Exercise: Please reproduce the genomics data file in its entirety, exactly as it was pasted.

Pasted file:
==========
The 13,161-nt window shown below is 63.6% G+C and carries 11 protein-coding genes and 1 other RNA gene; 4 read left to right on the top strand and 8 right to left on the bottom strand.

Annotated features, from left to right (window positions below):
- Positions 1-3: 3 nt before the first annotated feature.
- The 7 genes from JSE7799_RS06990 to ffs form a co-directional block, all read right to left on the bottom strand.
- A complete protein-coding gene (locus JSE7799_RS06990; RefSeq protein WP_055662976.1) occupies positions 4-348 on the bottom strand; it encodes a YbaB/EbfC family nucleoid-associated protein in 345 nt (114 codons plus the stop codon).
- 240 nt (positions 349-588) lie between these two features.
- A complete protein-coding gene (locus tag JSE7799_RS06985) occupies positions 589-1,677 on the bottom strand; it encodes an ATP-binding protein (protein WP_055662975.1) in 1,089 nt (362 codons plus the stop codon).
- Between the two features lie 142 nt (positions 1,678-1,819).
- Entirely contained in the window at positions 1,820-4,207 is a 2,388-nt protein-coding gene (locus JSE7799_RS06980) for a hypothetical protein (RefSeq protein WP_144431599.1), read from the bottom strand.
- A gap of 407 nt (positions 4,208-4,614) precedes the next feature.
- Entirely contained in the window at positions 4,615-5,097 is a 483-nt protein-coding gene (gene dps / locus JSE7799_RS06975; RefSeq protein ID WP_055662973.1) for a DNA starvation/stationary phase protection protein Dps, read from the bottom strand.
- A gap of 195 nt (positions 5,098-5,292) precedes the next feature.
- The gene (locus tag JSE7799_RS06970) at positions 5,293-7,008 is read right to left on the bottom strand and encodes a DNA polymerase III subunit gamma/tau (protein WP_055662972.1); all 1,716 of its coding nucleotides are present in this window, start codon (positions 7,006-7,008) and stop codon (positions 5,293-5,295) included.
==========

The 13,161-nt window shown below is 63.6% G+C and carries 11 protein-coding genes and 1 other RNA gene; 4 read left to right on the top strand and 8 right to left on the bottom strand.

Annotated features, from left to right (window positions below):
- Positions 1-3: 3 nt before the first annotated feature.
- The 7 genes from JSE7799_RS06990 to ffs form a co-directional block, all read right to left on the bottom strand.
- A complete protein-coding gene (locus JSE7799_RS06990; RefSeq protein WP_055662976.1) occupies positions 4-348 on the bottom strand; it encodes a YbaB/EbfC family nucleoid-associated protein in 345 nt (114 codons plus the stop codon).
- 240 nt (positions 349-588) lie between these two features.
- A complete protein-coding gene (locus tag JSE7799_RS06985) occupies positions 589-1,677 on the bottom strand; it encodes an ATP-binding protein (protein WP_055662975.1) in 1,089 nt (362 codons plus the stop codon).
- Between the two features lie 142 nt (positions 1,678-1,819).
- Entirely contained in the window at positions 1,820-4,207 is a 2,388-nt protein-coding gene (locus JSE7799_RS06980) for a hypothetical protein (RefSeq protein WP_144431599.1), read from the bottom strand.
- A gap of 407 nt (positions 4,208-4,614) precedes the next feature.
- Entirely contained in the window at positions 4,615-5,097 is a 483-nt protein-coding gene (gene dps / locus JSE7799_RS06975; RefSeq protein ID WP_055662973.1) for a DNA starvation/stationary phase protection protein Dps, read from the bottom strand.
- A gap of 195 nt (positions 5,098-5,292) precedes the next feature.
- The gene (locus tag JSE7799_RS06970) at positions 5,293-7,008 is read right to left on the bottom strand and encodes a DNA polymerase III subunit gamma/tau (protein WP_055662972.1); all 1,716 of its coding nucleotides are present in this window, start codon (positions 7,006-7,008) and stop codon (positions 5,293-5,295) included.